Publisher Deep Silver has announced the formation of a new studio that will bring the much-loved TimeSplitters brand back to life. Key original members of the original Free Radical Design team, including founders Steve Ellis and David Doak, have re-united to reform Free Radical Design.
The highly-regarded Free Radical Design team has a 22-year heritage under various guises and is responsible for some of the best-loved, most iconic videogames of the early 2000s, including TimeSplitters – the first title it released in 2000. The critically acclaimed TimeSplitters series went on to include two further iterations, all of which were loaded with humorous pop-culture references as players battle across various locations and historical periods.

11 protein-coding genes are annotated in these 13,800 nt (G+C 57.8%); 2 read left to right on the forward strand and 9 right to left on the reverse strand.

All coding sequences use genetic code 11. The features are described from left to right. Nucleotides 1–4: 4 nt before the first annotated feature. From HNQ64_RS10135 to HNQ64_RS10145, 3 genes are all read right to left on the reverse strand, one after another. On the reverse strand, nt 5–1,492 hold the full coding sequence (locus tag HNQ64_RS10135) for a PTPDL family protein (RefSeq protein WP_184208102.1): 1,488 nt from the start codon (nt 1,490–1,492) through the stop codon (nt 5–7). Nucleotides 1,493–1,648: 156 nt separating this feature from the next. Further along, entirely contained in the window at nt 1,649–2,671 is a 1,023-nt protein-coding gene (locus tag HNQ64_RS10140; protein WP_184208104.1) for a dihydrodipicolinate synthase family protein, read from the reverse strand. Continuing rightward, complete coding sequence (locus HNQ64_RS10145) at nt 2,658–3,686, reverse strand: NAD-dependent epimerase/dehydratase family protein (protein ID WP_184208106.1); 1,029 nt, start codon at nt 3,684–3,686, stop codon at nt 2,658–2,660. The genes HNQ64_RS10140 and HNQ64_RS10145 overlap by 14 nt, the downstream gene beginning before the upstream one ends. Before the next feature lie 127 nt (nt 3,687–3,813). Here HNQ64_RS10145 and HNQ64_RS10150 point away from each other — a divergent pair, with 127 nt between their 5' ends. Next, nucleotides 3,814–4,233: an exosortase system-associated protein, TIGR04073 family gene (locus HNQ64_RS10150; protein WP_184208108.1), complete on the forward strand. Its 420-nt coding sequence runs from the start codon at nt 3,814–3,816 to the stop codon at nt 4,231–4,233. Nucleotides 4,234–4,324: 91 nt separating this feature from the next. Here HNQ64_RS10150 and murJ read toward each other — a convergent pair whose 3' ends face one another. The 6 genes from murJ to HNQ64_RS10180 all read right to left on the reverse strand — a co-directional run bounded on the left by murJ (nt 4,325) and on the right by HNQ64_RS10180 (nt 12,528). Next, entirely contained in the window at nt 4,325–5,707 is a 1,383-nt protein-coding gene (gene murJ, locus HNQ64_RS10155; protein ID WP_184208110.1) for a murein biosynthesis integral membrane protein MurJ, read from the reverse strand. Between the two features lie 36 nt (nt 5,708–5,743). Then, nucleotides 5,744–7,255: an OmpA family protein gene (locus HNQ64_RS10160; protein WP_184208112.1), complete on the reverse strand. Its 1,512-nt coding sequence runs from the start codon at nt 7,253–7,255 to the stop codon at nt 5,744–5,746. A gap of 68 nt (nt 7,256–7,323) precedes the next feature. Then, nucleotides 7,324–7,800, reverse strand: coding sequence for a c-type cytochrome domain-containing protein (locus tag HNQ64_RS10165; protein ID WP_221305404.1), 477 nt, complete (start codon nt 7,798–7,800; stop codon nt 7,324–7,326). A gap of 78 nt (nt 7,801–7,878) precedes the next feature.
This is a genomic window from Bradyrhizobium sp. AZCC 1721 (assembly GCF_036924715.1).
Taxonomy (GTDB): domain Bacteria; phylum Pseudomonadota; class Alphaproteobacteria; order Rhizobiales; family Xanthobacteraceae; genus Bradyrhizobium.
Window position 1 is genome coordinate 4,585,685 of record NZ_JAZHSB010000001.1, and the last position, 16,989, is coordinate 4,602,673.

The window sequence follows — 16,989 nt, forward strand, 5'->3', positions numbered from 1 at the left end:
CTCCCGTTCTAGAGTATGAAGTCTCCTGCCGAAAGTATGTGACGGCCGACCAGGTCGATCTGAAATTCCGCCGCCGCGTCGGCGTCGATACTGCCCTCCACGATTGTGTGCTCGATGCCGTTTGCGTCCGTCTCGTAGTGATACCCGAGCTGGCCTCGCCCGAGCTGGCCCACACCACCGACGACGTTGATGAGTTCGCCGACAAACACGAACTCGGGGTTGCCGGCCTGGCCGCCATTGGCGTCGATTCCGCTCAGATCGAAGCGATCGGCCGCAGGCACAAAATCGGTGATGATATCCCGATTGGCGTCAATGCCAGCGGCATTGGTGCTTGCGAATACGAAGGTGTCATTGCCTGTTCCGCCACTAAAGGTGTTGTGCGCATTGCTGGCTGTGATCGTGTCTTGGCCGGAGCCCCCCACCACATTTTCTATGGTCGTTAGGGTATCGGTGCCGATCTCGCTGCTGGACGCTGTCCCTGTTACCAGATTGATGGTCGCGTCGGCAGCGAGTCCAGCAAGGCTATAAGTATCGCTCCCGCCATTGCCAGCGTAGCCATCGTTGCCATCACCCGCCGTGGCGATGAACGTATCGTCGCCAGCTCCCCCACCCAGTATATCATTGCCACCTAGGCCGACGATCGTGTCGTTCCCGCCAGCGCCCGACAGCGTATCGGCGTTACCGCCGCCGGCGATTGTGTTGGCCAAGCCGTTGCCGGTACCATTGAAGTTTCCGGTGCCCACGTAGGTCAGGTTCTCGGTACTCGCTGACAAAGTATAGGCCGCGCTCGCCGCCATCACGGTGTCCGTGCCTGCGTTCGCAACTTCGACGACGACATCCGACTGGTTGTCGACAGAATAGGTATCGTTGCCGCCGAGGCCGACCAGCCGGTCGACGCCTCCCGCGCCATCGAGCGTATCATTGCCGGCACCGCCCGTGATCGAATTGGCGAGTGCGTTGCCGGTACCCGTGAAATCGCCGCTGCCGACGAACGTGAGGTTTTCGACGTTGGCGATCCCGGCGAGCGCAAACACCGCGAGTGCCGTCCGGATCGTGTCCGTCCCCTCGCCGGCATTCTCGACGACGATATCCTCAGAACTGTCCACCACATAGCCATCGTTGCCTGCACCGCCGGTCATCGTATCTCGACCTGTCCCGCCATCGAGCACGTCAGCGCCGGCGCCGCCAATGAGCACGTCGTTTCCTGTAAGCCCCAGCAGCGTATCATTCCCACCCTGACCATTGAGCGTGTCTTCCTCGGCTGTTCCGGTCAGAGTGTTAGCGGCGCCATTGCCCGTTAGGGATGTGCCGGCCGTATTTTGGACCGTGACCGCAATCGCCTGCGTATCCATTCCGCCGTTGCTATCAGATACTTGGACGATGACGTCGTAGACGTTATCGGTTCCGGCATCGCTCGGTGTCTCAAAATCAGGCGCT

Deep Silver Global Brand and Marketing Director Paul Nicholls said:
“It’s this unique style that earned the TimeSplitters series a large and passionate following who will, without doubt, be excited by the formation of Deep Silver’s latest studio and will look forward to learning more as the franchise moves forward.”
Free Radical Design Studio Development Director Steve Ellis said:
“To finally be able to confirm that the studio has been formed and that we have a plan for the next TimeSplitters game is incredible. While we cannot tell you anything more at the moment, we look forward to sharing information in the future.”
The Free Radical Design team will commence development on the next TimeSplitters game in the coming months. For now, they are concentrating on building the studio, which will be situated in the Nottingham area. Open positions within the studio will be advertised in due course.
Free Radical Design is a Deep Silver studio following the purchase of the TimeSplitters IP by Deep Silver owners Koch Media in 2018. The first TimeSplitters launched exclusively for the PS2 in 2000, while its sequel, TimeSplitters 2, released for the PS2, Xbox and Nintendo GameCube in 2002. The last game in the franchise was TimeSplitters Future Imperfect, which launched for the PS2, Xbox and Nintendo GameCube in 2005.